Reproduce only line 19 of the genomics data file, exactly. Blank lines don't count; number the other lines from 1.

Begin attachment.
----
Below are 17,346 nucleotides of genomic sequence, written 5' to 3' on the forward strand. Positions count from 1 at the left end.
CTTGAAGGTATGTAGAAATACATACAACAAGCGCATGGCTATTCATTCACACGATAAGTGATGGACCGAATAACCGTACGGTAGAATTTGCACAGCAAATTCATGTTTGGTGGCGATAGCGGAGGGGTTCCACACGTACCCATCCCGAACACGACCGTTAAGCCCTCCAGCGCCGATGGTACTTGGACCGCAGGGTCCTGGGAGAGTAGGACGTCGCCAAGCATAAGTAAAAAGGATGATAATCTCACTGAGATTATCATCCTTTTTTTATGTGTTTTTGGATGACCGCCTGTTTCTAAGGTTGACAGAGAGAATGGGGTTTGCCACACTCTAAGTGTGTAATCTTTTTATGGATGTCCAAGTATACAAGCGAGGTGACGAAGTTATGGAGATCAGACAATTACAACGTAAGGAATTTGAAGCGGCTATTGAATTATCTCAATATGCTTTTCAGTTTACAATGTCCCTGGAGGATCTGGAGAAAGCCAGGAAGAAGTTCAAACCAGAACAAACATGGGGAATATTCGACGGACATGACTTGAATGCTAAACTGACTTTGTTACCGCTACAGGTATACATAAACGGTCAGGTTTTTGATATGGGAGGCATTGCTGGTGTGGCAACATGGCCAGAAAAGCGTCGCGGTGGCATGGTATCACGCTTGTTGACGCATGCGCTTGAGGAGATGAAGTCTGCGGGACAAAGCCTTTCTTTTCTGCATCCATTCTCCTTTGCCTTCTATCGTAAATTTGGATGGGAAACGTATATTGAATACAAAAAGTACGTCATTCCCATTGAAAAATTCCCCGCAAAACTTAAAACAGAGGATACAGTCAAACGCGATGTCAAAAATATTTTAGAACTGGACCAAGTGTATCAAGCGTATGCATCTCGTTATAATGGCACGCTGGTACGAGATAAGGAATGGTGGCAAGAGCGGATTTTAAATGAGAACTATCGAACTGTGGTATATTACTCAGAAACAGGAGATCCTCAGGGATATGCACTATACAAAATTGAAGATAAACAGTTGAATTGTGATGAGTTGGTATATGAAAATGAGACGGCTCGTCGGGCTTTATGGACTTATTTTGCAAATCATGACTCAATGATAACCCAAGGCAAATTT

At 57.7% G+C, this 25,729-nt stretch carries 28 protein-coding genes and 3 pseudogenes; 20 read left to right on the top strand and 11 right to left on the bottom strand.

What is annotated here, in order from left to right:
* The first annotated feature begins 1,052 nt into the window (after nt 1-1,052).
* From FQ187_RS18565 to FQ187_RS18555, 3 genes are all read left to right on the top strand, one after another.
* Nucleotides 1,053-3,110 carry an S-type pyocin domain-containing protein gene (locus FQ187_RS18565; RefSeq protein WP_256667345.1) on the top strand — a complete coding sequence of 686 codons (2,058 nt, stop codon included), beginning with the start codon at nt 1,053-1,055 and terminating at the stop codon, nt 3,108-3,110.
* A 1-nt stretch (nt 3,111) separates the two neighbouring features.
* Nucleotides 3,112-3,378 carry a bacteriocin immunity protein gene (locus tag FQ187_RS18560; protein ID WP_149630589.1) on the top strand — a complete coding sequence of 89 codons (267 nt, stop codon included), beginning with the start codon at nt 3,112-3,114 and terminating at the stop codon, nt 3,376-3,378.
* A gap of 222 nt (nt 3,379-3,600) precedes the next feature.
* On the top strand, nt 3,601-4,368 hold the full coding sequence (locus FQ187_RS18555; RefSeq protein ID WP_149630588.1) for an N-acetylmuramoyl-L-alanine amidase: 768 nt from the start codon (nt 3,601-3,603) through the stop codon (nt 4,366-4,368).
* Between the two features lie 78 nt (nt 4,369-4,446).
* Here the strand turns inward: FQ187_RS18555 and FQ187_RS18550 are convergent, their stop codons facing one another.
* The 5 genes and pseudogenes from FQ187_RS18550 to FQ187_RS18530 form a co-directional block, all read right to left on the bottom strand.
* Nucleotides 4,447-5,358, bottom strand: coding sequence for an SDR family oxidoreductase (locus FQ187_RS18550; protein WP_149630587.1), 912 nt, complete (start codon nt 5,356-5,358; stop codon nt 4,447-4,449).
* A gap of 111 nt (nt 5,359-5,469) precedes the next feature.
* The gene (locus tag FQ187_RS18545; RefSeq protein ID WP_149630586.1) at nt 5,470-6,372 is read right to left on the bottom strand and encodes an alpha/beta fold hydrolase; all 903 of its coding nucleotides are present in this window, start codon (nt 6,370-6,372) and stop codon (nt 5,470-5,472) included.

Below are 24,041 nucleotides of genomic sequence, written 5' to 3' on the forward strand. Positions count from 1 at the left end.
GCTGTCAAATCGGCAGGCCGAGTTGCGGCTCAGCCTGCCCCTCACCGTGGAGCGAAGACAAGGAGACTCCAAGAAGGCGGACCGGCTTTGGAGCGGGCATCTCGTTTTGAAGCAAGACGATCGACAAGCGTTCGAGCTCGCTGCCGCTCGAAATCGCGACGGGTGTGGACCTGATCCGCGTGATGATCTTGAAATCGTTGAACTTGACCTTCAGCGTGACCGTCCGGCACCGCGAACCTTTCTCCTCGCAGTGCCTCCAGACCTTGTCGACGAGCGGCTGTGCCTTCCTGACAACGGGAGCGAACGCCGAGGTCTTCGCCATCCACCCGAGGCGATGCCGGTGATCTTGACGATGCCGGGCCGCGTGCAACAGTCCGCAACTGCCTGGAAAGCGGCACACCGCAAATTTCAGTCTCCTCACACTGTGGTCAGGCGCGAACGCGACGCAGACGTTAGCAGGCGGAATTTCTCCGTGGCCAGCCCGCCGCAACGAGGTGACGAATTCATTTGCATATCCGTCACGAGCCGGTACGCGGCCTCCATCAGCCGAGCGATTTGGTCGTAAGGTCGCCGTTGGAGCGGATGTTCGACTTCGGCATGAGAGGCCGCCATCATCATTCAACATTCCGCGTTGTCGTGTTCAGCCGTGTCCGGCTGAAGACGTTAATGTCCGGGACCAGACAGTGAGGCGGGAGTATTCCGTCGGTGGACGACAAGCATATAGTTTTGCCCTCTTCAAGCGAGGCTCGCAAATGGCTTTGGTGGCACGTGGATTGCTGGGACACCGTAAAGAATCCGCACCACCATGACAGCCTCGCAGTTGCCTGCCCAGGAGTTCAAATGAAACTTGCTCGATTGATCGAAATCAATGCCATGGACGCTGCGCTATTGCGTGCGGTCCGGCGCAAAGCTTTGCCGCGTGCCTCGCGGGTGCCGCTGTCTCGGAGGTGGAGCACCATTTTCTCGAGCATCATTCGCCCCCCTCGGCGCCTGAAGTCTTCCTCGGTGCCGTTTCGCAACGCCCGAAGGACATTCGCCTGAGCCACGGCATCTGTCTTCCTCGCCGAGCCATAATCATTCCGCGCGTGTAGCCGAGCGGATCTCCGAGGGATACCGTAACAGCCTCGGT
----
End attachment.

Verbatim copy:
GCTGTCAAATCGGCAGGCCGAGTTGCGGCTCAGCCTGCCCCTCACCGTGGAGCGAAGACAAGGAGACTCCAAGAAGGCGGACCGGCTTTGGAGCGGGCATCTCGTTTTGAAGCAAGACGATCGACAAGCGTTCGAGCTCGCTGCCGCTCGAAATCGCGACGGGTGTGGACCTGATCCGCGTGATGATCTTGAAATCGTTGAACTTGACCTTCAGCGTGACCGTCCGGCACCGCGAACCTTTCTCCTCGCAGTGCCTCCAGACCTTGTCGACGAGCGGCTGTGCCTTCCTGACAACGGGAGCGAACGCCGAGGTCTTCGCCATCCACCCGAGGCGATGCCGGTGATCTTGACGATGCCGGGCCGCGTGCAACAGTCCGCAACTGCCTGGAAAGCGGCACACCGCAAATTTCAGTCTCCTCACACTGTGGTCAGGCGCGAACGCGACGCAGACGTTAGCAGGCGGAATTTCTCCGTGGCCAGCCCGCCGCAACGAGGTGACGAATTCATTTGCATATCCGTCACGAGCCGGTACGCGGCCTCCATCAGCCGAGCGATTTGGTCGTAAGGTCGCCGTTGGAGCGGATGTTCGACTTCGGCATGAGAGGCCGCCATCATCATTCAACATTCCGCGTTGTCGTGTTCAGCCGTGTCCGGCTGAAGACGTTAATGTCCGGGACCAGACAGTGAGGCGGGAGTATTCCGTCGGTGGACGACAAGCATATAGTTTTGCCCTCTTCAAGCGAGGCTCGCAAATGGCTTTGGTGGCACGTGGATTGCTGGGACACCGTAAAGAATCCGCACCACCATGACAGCCTCGCAGTTGCCTGCCCAGGAGTTCAAATGAAACTTGCTCGATTGATCGAAATCAATGCCATGGACGCTGCGCTATTGCGTGCGGTCCGGCGCAAAGCTTTGCCGCGTGCCTCGCGGGTGCCGCTGTCTCGGAGGTGGAGCACCATTTTCTCGAGCATCATTCGCCCCCCTCGGCGCCTGAAGTCTTCCTCGGTGCCGTTTCGCAACGCCCGAAGGACATTCGCCTGAGCCACGGCATCTGTCTTCCTCGCCGAGCCATAATCATTCCGCGCGTGTAGCCGAGCGGATCTCCGAGGGATACCGTAACAGCCTCGGT